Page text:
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In California, the Camp Fire complex north of San Francisco has burned 151,373 acres and caused 79 known civilian fatalities as of November 20, 2018. While on assignment to Southern Oregon last summer, the author had the opportunity to speak with Jackson County (Oregon) Sheriff Nathan Sickler, who was facing major fire incidents in Jackson and Josephine counties. He agreed to speak about the sometimes-invisible duties of law enforcement officers during a major fire incident.
“I want to be clear,” Sheriff Sickler begins, “that we are happy to help and serve. I just don’t think that people realize how much we do during a fire.”
Jackson County sits just north of the Oregon-California border. On July 5, 2018, a fire started just south of Hornbrook, California. The Klamathon Fire burned 38,008 acres before it was contained. On July 15, lightning started what would become the Klondike Fire and the Taylor Creek fires in Josephine County, Oregon, the county to the west of Jackson County. Both the Klondike and Taylor Creek fires are still burning at the time of writing in November 2018: Taylor Creek has burned 52,839 acres, and the Klondike Fire has burned 175,258 acres. On August 10, the Air Quality Index (AQI) in Ashland, Oregon, was 218 (very unhealthy) and the temperature topped out at 105 degrees Fahrenheit.
“The [Klamathon] Fire was threatening to burn into residential areas around July 5,” said Sheriff Sickler. “We immediately sent a deputy to interlink with their command post and a lieutenant to oversee operations. Our search-and-rescue volunteers went down there.” When a level 3 evacuation—a mandatory evacuation order—was announced, the responsibilities of the department increased.
“In a level 3 evacuation, we are responsible per statute for notifying residents. Our PIO [public information officer] turned into an almost full-time fire information officer. Also, whenever there is a level 3 closure, we have to ensure that the area is as safe as reasonable. We have to post personnel at checkpoints to make sure that people aren’t looting the [evacuated] properties. That means that we’re staffing 24/7 for the duration of the level 3 evacuation.” Staffing became strained as the savage weather made the fire difficult to contain.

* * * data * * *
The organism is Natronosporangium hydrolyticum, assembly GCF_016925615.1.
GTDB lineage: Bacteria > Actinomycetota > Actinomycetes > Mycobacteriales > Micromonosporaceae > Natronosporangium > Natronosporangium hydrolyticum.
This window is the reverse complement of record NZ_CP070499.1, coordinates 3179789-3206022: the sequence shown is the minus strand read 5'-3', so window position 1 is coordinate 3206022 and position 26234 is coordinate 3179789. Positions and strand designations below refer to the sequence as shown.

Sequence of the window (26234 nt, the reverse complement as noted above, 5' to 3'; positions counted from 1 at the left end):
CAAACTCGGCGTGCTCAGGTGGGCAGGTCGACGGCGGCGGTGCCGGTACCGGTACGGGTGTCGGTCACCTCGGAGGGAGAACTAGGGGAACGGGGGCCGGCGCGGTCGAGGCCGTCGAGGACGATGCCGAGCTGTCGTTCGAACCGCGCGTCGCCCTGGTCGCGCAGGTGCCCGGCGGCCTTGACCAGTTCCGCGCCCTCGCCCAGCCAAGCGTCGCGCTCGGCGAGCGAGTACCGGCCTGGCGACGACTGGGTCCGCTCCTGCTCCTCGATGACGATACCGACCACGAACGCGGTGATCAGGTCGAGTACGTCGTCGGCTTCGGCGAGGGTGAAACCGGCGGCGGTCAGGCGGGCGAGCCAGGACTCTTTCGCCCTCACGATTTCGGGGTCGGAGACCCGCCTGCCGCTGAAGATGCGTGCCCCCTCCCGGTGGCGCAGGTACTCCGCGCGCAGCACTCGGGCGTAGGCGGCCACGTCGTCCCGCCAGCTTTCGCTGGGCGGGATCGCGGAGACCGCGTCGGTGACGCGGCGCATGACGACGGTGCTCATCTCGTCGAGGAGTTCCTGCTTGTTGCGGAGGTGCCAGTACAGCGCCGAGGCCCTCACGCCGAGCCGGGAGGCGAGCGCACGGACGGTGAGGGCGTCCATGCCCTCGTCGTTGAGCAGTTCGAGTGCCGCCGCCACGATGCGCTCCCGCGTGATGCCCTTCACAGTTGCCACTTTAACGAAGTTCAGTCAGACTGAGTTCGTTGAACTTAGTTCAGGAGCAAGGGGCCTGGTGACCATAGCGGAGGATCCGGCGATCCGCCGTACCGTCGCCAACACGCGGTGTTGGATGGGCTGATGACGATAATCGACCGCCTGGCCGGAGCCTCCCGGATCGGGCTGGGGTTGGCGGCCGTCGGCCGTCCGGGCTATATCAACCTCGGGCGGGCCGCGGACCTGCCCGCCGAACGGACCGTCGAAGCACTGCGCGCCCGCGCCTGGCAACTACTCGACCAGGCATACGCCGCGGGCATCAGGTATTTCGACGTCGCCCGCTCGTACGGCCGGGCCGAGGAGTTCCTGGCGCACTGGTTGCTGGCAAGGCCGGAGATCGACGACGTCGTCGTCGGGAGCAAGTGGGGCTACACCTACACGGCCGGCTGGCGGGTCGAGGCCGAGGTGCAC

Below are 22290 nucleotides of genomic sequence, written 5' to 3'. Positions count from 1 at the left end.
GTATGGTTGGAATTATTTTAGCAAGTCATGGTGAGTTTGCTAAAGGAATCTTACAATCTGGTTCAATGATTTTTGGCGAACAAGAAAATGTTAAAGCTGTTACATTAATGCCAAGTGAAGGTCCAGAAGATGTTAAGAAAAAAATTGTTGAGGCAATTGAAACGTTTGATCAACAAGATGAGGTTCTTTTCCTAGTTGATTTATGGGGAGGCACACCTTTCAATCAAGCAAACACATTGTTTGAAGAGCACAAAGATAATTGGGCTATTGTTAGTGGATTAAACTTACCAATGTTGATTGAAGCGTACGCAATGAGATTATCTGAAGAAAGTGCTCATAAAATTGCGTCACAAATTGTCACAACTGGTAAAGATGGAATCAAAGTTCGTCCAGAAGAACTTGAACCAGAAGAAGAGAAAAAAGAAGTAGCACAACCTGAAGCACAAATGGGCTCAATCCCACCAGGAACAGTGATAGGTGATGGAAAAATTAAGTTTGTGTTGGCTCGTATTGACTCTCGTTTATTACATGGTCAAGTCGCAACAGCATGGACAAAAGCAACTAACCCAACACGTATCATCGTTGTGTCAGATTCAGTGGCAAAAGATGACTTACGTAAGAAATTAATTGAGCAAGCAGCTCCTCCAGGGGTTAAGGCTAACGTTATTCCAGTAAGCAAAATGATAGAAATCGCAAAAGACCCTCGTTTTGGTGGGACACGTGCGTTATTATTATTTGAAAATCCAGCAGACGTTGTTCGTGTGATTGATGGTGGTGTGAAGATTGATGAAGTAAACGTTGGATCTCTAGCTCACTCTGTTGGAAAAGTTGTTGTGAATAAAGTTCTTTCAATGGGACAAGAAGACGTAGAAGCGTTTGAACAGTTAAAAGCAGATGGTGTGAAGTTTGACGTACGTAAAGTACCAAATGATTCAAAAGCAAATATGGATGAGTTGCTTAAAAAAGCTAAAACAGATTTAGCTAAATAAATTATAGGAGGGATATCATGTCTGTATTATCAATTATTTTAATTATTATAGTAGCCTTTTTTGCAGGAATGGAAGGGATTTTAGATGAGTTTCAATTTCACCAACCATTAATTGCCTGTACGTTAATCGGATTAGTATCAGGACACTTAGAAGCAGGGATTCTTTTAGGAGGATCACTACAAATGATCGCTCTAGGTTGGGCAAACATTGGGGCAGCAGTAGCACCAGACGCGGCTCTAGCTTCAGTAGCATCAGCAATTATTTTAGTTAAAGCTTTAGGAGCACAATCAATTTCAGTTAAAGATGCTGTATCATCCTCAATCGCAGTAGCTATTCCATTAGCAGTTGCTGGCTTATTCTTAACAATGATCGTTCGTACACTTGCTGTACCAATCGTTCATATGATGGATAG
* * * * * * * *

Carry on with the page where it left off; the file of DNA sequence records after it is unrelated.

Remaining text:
“In a level 2 evacuation, which is the ‘pack your things and be ready to leave’ level, we generally have to send officers door to door to make sure that everyone gets the message. We take our duty to notify very seriously. Naturally that takes deputies off of the roads.” Jackson County is largely rural, so door-to-door notifications are a serious investment of time and labor.
“We had to employ resources from most of our municipalities to cover overtime at the checkpoints. We didn’t want to do an emergency schedule because you never know how long the crisis will last. My PIO attended daily briefings for fire mapping and information. As sheriff I attended all the public meetings. I want to stress that this is part of the job and I’m not complaining, but it strains our resources.”
On July 21, Oregon Governor Kate Brown declared the southern Oregon fires a conflagration, which allowed for the mobilization of the National Guard. “The National Guard were extremely helpful,” the sheriff reported, “but they are unarmed and have no law enforcement authority. Last summer, we could have had 30 more deputies and it would have been okay.” The county is eligible to have some of its expenses reimbursed by the Federal Emergency Management Agency, but with the increasing frequency of major fires, Sheriff Sickler is concerned that there are insufficient resources for local law enforcement agencies to support the firefighting efforts.
“I would love for certain funding to be earmarked for law enforcement in case of a fire. We wouldn’t even necessarily need new funding, just for existing funding to be expanded to include fire management.”
Sarah Estill, Social Science Analyst
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